Unlike solar electrical systems, which use solar photovoltaic panels that convert sunlight into electricity, solar thermal systems simply collect the heat of the sun for use in or around your home.
This heat energy is commonly used to heat water for domestic or pool use, or is distributed throughout a home for warmth. You can also get the best solar thermal service from cloverleafmaintenance.
Most solar thermal systems have these basic factors in common: A liquid flows through a series of pipes or tubes that are set in a solar thermal panel. Sunlight falls on the panel, and heats the liquid.
The flow of the liquid carries the heat to its point of use. The point of use may be a pool, a hot water tank, an in-floor heating system, a heat exchanger, or some other application.
There are many designs for solar thermal systems, and the one that you choose will depend on a number of factors, including cost, ease of installation and maintenance, and the climate in which the system will be used.
Some designs are only suitable for relatively warm climates, while others are suitable for freezing conditions. Others are designed to resist the highly corrosive chlorine that is commonly found in pool water.
Glycol Solar Thermal Systems
If your property is in a climate with a winter season, a glycol system will be a likely choice for you. In these systems the freeze-proof, non-toxic liquid glycol is used to store and release the heat of the sun.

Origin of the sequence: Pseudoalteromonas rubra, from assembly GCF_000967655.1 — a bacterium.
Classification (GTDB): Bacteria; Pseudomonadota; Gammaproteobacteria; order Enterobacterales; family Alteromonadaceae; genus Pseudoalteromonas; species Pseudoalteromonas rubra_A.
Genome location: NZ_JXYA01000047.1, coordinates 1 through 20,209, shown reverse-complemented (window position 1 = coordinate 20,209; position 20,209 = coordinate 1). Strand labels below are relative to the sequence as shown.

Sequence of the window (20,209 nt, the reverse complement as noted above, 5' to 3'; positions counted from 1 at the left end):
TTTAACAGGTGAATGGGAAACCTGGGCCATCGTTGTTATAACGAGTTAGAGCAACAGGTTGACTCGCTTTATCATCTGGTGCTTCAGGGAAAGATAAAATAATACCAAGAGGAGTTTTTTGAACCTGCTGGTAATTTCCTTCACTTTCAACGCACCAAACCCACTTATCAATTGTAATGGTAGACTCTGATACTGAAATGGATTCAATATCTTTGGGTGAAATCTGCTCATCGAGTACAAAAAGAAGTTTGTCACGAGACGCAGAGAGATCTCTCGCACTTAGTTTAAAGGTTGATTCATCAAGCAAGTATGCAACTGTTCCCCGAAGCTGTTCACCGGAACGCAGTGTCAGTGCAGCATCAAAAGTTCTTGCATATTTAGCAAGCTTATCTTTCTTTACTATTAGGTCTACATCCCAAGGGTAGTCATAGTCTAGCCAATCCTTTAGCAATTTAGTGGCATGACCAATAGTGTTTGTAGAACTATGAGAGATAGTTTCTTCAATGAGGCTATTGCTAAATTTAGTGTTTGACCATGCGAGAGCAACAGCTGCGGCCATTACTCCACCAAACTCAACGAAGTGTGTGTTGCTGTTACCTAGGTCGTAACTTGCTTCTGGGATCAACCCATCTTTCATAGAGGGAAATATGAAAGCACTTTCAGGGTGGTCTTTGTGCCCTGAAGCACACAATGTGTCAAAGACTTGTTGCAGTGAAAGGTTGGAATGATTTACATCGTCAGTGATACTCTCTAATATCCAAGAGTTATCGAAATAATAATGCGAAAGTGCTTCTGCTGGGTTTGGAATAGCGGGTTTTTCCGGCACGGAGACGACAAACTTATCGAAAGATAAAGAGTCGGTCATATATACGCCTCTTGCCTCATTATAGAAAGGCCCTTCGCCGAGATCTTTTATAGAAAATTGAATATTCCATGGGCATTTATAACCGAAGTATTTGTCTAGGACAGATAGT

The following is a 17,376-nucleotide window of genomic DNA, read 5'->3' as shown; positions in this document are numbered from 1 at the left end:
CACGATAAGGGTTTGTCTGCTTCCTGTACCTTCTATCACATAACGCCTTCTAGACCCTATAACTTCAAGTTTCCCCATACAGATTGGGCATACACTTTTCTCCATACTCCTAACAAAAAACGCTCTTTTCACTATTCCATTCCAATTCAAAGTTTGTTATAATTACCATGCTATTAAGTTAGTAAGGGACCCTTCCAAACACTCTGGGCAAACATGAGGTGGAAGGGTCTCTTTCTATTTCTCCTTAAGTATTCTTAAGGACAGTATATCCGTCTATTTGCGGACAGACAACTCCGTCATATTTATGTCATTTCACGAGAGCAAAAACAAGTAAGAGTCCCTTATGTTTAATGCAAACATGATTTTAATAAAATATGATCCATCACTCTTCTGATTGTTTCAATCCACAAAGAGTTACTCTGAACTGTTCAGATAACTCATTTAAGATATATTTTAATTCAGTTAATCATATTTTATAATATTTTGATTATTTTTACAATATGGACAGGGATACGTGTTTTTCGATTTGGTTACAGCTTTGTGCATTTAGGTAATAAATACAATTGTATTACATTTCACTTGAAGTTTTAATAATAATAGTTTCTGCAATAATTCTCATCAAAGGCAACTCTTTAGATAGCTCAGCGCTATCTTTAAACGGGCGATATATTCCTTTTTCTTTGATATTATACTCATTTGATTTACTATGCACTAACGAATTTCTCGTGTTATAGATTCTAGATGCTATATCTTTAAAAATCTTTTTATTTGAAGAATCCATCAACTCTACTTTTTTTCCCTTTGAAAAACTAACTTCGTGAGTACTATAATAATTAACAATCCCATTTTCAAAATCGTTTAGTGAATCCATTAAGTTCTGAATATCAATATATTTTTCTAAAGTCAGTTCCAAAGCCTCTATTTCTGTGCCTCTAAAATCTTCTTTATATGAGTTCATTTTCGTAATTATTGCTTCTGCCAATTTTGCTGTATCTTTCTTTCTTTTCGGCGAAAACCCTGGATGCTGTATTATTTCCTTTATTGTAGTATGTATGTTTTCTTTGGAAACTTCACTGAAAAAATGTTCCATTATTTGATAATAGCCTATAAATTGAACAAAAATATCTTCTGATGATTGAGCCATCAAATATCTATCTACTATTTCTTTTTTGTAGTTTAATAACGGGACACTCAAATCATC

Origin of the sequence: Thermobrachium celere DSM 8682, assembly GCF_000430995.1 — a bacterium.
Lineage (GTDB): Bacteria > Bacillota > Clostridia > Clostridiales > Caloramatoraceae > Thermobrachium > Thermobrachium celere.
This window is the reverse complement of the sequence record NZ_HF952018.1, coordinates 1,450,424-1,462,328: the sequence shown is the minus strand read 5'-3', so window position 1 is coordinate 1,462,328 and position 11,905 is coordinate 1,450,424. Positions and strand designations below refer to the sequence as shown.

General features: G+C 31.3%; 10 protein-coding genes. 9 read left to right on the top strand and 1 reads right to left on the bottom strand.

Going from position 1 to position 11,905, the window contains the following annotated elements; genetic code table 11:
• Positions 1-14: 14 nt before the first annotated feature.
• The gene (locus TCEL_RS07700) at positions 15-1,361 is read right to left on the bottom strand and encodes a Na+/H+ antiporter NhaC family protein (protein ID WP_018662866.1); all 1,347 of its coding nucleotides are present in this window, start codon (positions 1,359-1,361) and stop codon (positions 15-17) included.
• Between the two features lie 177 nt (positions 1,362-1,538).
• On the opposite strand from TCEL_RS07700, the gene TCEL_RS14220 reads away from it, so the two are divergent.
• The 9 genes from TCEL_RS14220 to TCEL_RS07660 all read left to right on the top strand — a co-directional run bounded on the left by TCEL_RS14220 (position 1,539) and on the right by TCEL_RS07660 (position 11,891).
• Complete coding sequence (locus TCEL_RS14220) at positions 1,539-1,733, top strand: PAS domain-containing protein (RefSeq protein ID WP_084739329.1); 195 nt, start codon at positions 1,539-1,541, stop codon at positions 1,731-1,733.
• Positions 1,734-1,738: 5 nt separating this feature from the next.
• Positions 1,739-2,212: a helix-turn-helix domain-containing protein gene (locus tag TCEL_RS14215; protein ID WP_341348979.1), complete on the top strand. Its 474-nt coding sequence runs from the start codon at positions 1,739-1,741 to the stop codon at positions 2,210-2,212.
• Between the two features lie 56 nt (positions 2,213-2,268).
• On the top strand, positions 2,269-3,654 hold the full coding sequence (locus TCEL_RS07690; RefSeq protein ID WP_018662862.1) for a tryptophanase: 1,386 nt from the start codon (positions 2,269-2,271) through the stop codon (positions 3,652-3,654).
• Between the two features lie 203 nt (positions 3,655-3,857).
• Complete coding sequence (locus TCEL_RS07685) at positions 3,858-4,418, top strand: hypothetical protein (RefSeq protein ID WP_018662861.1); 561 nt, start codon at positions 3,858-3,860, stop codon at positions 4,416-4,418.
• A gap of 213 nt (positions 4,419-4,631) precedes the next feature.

water-based systems, however, which may never need to be drained and refilled, glycol solar thermal systems must have their glycol replaced every five to ten years.
Drainback Solar Thermal Systems
If your property is in a climate with a winter season, but you only use the property in the spring, summer and fall, then a drainback system may be perfect for you. These thermal systems are water based, and have a holding tank installed downslope from their solar panels.
In preparation for the winter season, the water in the panels is drained back into the insulated holding tank, protecting the pipes in the panels from bursting during freezing weather (water expands when it freezes, putting water filled pipes in freezing conditions under intense pressure).
In warmer weather, the water can be pumped back up into the panels, and the system can resume normal operations. This is much easier and more environmentally friendly than replacing the glycol in a glycol solar thermal system.